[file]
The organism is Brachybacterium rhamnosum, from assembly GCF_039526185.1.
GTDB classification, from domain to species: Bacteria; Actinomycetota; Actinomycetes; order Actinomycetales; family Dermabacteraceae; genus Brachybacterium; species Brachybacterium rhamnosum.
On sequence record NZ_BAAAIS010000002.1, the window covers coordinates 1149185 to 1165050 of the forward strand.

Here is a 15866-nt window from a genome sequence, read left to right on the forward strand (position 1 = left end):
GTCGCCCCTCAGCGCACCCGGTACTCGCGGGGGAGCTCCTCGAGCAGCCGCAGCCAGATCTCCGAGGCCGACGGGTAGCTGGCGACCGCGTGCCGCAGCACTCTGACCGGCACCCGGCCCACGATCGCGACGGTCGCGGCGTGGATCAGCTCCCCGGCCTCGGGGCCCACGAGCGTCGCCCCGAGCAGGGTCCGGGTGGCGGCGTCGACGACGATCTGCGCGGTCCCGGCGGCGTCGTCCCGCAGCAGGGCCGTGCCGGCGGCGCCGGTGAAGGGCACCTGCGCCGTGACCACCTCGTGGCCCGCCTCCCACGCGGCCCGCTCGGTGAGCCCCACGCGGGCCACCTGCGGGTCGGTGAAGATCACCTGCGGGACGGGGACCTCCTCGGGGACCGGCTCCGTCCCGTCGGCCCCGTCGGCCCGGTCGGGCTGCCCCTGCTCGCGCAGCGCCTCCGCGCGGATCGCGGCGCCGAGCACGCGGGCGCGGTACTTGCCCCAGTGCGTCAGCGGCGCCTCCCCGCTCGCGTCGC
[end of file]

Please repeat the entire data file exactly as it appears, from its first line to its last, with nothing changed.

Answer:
The organism is Brachybacterium rhamnosum, from assembly GCF_039526185.1.
GTDB classification, from domain to species: Bacteria; Actinomycetota; Actinomycetes; order Actinomycetales; family Dermabacteraceae; genus Brachybacterium; species Brachybacterium rhamnosum.
On sequence record NZ_BAAAIS010000002.1, the window covers coordinates 1149185 to 1165050 of the forward strand.

Here is a 15866-nt window from a genome sequence, read left to right on the forward strand (position 1 = left end):
GTCGCCCCTCAGCGCACCCGGTACTCGCGGGGGAGCTCCTCGAGCAGCCGCAGCCAGATCTCCGAGGCCGACGGGTAGCTGGCGACCGCGTGCCGCAGCACTCTGACCGGCACCCGGCCCACGATCGCGACGGTCGCGGCGTGGATCAGCTCCCCGGCCTCGGGGCCCACGAGCGTCGCCCCGAGCAGGGTCCGGGTGGCGGCGTCGACGACGATCTGCGCGGTCCCGGCGGCGTCGTCCCGCAGCAGGGCCGTGCCGGCGGCGCCGGTGAAGGGCACCTGCGCCGTGACCACCTCGTGGCCCGCCTCCCACGCGGCCCGCTCGGTGAGCCCCACGCGGGCCACCTGCGGGTCGGTGAAGATCACCTGCGGGACGGGGACCTCCTCGGGGACCGGCTCCGTCCCGTCGGCCCCGTCGGCCCGGTCGGGCTGCCCCTGCTCGCGCAGCGCCTCCGCGCGGATCGCGGCGCCGAGCACGCGGGCGCGGTACTTGCCCCAGTGCGTCAGCGGCGCCTCCCCGCTCGCGTCGC